• Louis Pauwels, Jacques Bergier, and Yvone Lenard. Le matin des magiciens. Harper & Row, 1967.
  • Thorndyke 1923 (see below).

Recommended Reading:

The subject-matter of this episode is so sweeping that any attempt at a short bibliography will come up, well, short. We have put in some essential sourcebooks, some synoptic treatments, and a few books dealing with specific realms (e.g. Jewish alchemy, early-modern alchemy) likely to blow one’s mind.

Be sure to check out the research-project AlchemEast, which is doing much-needed cross-disciplinary work on the ‘lost centuries’ of ancient alchemy. Also, hard-core alchemy-heads will need these two multi-volume works before they can even get started:

  • Marcelin Berthelot and C.E. Ruelle. Collection des Anciens Alchimistes Grecs, texte et traduction. G. Steinheil, Paris, 1887-8. [The primary edition for much of Greek alchemy.].
  • Lynn Thorndyke. A History of Magic and Experimental Science During the First Thirteen Centuries of our Era. Macmillan, New York, NY, 1923. 8 vols. [an epic monument of scholarship, so thorough and extensive that, even though a lot of it is out of date, it remains an essential reference-work].

Also recommended:

  • Allen G. Debus. The Chemical Philosophy: Paracelsian Science and Medicine in the Sixteenth and Seventeenth Centuries. Dover, Mineola, NY, rev. edition, 2002.
  • Allen G. Debus, editor. Alchemy and Early Modern Chemistry; Papers from Ambix. Jeremy Mills, 2004.
  • Carlos Gilly and Cis van Heertum. ‘Magia, alchimia, scienza dal ’400 al ’700: L’influsso di ermete trismegisto/magic, alchemy and science, 15th–18th centuries’. In Carlos Gilly, editor, Between Paracelsus, Pelagius, and Ganellus: Hermetism in John Dee, volume 1, pages 286–294. Centro Di, Florence, 2002.
  • Jackson P. Hershbell. ‘Democritus and the Beginnings of Greek Alchemy’. Ambix, 34: 5–20, 1987.
  • Bruce Janacek. Alchemical Belief: Occultism in the Religious Culture of Early Modern England. Pennsylvania State University Press, University Park, 2011.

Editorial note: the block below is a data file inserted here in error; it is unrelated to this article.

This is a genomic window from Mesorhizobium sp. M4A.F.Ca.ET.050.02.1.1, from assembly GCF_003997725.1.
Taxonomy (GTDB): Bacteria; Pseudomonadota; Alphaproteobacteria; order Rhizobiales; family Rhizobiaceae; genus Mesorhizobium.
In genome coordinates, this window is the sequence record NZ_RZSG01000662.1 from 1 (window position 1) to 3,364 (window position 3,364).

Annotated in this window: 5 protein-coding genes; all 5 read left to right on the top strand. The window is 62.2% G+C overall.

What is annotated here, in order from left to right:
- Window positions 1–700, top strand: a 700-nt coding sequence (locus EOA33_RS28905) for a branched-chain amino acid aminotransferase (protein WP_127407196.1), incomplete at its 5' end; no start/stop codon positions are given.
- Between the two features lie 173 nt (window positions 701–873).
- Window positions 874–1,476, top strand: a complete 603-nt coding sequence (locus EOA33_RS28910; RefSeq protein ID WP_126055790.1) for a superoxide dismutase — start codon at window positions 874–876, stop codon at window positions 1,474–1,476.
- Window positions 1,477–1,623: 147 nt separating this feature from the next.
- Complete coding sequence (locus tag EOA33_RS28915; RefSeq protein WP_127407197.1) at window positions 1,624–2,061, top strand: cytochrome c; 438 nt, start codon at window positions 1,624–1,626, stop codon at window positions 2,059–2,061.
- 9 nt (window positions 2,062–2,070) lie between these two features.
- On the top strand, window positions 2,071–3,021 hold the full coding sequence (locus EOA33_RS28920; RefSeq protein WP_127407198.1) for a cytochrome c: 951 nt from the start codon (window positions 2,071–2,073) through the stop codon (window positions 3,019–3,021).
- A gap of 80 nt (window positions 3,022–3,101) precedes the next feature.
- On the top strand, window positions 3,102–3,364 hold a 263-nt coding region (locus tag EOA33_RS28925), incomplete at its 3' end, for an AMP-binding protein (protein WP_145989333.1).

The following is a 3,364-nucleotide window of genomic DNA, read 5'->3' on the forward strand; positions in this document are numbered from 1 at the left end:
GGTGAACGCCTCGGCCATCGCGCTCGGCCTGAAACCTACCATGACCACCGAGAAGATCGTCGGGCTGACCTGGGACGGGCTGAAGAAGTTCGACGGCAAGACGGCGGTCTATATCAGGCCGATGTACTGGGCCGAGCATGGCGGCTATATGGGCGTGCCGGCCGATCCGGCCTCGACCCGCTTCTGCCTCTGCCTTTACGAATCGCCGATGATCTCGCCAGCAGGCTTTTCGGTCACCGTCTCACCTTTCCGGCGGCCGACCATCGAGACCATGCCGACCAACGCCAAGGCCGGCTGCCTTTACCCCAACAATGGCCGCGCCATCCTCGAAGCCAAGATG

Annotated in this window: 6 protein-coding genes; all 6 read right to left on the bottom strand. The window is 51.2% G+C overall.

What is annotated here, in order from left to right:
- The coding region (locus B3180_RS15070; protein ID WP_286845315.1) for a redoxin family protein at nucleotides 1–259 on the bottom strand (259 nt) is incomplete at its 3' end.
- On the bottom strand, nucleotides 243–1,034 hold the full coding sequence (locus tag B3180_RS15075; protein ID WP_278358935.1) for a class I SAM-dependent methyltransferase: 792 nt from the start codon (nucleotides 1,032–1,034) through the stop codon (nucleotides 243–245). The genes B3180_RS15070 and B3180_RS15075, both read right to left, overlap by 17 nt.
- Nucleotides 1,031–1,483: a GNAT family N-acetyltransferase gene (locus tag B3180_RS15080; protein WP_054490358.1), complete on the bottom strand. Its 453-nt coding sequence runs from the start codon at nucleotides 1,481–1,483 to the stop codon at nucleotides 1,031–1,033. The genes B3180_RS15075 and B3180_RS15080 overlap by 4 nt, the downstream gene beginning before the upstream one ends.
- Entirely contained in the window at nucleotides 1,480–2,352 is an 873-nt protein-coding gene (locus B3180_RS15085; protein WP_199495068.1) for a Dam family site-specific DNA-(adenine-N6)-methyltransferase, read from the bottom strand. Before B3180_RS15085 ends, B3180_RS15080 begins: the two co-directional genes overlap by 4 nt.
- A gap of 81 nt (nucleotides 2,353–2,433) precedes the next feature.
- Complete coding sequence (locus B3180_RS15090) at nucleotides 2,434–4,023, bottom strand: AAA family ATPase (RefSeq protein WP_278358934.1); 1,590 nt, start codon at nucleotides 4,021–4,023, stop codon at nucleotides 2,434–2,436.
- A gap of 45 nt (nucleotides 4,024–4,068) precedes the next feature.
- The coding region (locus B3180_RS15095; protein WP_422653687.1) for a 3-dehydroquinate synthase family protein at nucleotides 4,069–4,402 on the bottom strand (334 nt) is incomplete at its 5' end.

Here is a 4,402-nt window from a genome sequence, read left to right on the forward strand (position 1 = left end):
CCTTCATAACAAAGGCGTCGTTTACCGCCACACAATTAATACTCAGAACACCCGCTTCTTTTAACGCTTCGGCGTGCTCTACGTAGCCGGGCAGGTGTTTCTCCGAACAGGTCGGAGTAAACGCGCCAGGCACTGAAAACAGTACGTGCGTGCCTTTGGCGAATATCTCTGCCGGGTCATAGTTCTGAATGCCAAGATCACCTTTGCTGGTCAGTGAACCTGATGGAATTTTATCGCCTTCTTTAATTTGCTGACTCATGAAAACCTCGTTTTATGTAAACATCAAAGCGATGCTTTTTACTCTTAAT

• Jack Lindsay. The Origins of Alchemy in Graeco-Roman Egypt. Barnes & Noble, New York, NY, 1970.
  • Bruce T. Moran. Distilling Knowledge: Alchemy, Chemistry, and the Scientific Revolution. Harvard University Press, Cambridge, MA, 2005.
  • William R. Newman. Atoms and Alchemy: Chymistry and the Experimental Origins of the Scientific Revolution. University of Chicago Press, Chicago, 2006a.
  • Idem. ‘Early Modern Science’. In From Alchemy to “Chymistry”, volume 3, pages 497–517. Cambridge University Press, Cambridge, 2006b.
  • William R. Newman and Lawrence M. Principe. Alchemy Tried in the Fire: Starkey, Boyle, and the Fate of Helmontian Chymistry. University of Chicago Press, Chicago, 2002.
  • Tara Nummedal. Alchemy and Authority in the Holy Roman Empire. University of Chicago Press, Chicago, 2007.
  • Raphael Patai. The Jewish Alchemists: A History and Source Book. Princeton University Press, Princeton, NJ, 1994.
  • Lawrence M. Principe. The Aspiring Adept: Robert Boyle and His Alchemical Quest: Including Boyle’s “Lost” Dialogue on the Transmutation of Metals. Princeton University Press, Princeton, NJ, 1998.
  • Idem. ‘Transmuting Chymistry into Chemistry: Eighteenth-Century Chrysopoeia and Its Repudiation’. In José Ramón Bertomeu-Sánchez, Duncan Thorburn Burns, and Brigitte van Tiggelen, editors, Neighbours and Territories: The Evolving Idea of Chemistry. Proceedings of the Sixth International Conference on the History of Chemistry, pages 21–34. Memosciences, Louvain, 2008.
  • Idem. ‘Alchemy Restored’. Isis, 102(2):305–312, 2011.
  • Idem. ‘The Secrets of Alchemy’. Synthesis. University of Chicago Press, Chicago, IL, 2013.
  • Meredith K. Ray. Daughters of Alchemy: Women and Scientific Culture in Early Modern Italy. Harvard University Press, Cambridge, MA, 2015.
  • Pamela H. Smith. The Business of Alchemy: Science and Culture in the Holy Roman Empire. Princeton University Press, Princeton, NJ, 1994.
  • Daniel Stolzenberg. ‘Unpropitious Tinctures: Alchemy, Astrology and Gnosis According to Zosimos of Panopolis’. Archives internationales d’histoire des sciences, 49:3–31, 1999.
  • F.S. Taylor. ‘A Survey of Greek Alchemy’. Journal of Hellenic Studies, 50:109–139, 1930.


The following photographs were taken by Professor Principe. They document three stages of making a vegetative gold discussed in our interview.

Step 1: The lump


Step 2: The beginnings of growth


Step 3: Vegetative gold!